Snow in Scotland isn’t guaranteed – neither the 2015 winter nor the 2016 one produced much – but there’s already been some snow in 2017… so it’s looking good for those winter activities! Here are some ideas of what you could do on a midwinter motorhome holiday in Scotland.
Skiing and snow-boarding in Scotland, most winters, is a bit different from what you may be used to. For a start, you have to be good at finding the snow on a run and avoiding any uncovered rock and heather; and the snow tends to become icy very quickly, so you need good grip. They say that if you can ski in Scotland, you can ski anywhere.
Skiing on the Cairngorms Mountain Range
Scotland’s highest ski centre is at the top of the Cairngorms, at The Lecht, with 13 lifts. If there’s snow anywhere in Scotland, The Lecht will have it and there’ll be ski runs open. The car park is huge but get there early – it fills up fast on snowy weekends.
On the other side of the Cairngorms from The Lecht lies Aviemore, Scotland’s snow sports capital, situated just below the Cairngorms ski centre with its famous funicular railway; the only one in Scotland. The Cairngorms Ski Centre, Scotland’s largest, has 11 lifts and 38 runs, so it caters for skiers and boarders of all levels.For serious cross-country skiers, there are two centres near Aviemore offering ski touring: Glenmore Lodge and the G2 Centre, which both offer all sorts of outdoor training courses and activities year-round.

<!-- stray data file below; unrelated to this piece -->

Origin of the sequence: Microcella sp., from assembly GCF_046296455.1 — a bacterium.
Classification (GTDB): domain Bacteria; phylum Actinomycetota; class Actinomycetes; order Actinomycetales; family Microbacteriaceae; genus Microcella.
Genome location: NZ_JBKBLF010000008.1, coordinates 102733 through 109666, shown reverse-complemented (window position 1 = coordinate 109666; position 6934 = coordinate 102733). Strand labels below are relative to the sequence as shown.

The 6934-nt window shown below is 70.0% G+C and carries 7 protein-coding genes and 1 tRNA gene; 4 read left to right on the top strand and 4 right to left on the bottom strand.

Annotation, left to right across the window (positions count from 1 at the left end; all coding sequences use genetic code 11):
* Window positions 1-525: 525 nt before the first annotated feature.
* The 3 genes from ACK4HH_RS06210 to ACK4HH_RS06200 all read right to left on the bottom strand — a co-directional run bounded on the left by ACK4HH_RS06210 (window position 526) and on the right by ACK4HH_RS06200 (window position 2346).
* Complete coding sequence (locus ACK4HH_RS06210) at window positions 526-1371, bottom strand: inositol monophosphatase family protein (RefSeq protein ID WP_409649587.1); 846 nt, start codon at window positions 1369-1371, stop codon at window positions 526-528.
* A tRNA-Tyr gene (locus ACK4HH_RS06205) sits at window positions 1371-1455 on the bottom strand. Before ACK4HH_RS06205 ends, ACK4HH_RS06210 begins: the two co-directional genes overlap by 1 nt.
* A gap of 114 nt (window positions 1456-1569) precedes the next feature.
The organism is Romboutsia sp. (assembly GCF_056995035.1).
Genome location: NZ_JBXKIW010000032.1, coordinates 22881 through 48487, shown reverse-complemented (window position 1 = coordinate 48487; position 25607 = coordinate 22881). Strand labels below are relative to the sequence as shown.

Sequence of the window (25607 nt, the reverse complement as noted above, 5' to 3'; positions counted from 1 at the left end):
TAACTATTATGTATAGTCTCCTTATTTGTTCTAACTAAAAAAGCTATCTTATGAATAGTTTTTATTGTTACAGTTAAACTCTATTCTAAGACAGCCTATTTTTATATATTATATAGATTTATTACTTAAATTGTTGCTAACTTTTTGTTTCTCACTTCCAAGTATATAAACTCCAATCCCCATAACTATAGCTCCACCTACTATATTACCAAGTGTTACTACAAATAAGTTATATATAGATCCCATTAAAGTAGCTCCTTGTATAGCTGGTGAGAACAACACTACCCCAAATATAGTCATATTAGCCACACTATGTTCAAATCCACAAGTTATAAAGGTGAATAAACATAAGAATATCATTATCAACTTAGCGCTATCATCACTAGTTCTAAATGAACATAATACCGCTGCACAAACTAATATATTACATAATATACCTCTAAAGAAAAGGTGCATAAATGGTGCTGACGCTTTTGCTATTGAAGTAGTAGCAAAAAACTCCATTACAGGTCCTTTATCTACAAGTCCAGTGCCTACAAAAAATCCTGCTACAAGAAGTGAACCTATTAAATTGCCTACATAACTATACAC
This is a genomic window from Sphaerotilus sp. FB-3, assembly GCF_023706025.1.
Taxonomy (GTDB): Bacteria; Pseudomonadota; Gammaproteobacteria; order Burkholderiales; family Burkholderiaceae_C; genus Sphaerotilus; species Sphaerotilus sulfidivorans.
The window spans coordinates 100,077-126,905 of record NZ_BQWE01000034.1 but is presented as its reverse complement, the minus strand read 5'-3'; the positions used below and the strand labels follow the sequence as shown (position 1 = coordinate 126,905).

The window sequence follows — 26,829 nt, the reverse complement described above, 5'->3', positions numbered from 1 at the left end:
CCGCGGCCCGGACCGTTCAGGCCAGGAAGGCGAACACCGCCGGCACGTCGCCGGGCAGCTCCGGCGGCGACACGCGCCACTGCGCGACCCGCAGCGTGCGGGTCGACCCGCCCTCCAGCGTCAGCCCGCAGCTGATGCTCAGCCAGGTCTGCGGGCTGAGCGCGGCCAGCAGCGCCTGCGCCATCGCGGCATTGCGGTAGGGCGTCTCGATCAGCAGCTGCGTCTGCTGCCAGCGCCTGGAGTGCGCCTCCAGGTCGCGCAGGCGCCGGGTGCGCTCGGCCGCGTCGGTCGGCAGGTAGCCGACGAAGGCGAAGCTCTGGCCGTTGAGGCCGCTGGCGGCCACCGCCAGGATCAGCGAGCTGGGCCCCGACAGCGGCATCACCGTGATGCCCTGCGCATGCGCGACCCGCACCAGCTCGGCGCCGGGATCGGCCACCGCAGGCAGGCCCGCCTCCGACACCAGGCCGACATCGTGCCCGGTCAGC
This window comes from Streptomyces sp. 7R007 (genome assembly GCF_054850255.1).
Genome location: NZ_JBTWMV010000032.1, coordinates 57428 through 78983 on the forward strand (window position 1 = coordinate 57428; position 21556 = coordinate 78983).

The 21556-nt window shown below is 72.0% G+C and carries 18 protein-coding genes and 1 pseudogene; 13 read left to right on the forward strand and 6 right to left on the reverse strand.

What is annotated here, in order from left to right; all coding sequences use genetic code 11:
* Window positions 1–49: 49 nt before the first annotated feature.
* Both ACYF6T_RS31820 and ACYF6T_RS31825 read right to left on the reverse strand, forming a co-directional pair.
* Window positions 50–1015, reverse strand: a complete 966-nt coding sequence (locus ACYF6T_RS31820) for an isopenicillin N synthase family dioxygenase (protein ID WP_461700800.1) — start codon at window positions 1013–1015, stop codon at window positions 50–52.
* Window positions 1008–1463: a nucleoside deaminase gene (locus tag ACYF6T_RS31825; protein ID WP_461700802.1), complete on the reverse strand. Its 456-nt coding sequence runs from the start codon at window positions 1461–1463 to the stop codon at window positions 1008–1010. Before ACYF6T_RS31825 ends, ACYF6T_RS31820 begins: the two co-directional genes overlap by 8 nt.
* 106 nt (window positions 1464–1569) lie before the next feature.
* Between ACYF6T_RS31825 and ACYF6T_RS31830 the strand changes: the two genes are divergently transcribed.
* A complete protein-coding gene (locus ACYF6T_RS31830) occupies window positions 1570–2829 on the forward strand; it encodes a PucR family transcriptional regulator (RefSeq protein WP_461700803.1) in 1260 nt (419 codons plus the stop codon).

There’s plenty to do around Aviemore if you don’t ski or snowboard or, indeed, if there’s no snow: wildlife safaris, mountain biking trails and sled-dog expeditions are available whether the countryside looks white or brown.
At the Outdoor Discovery centre at Coylumbridge, just south of Aviemore, there’s a small outdoor ice-skating rink (weather permitting – it’s a roller rink if the weather’s too warm) alongside the amazing tree walks, quad biking and other attractions for both kids and adults. They also run a ski school.
If you’re a curler, head to Carrbridge, a few miles north of Aviemore, where the club welcomes visiting players. It has a purpose-built curling pond with floodlights and plays outdoors whenever there’s enough frost – and Carrbridge has one of the best frost records in Scotland so if you can play outdoors anywhere, it’ll be there.
Indoor and Artificial Slope Skiing in Scotland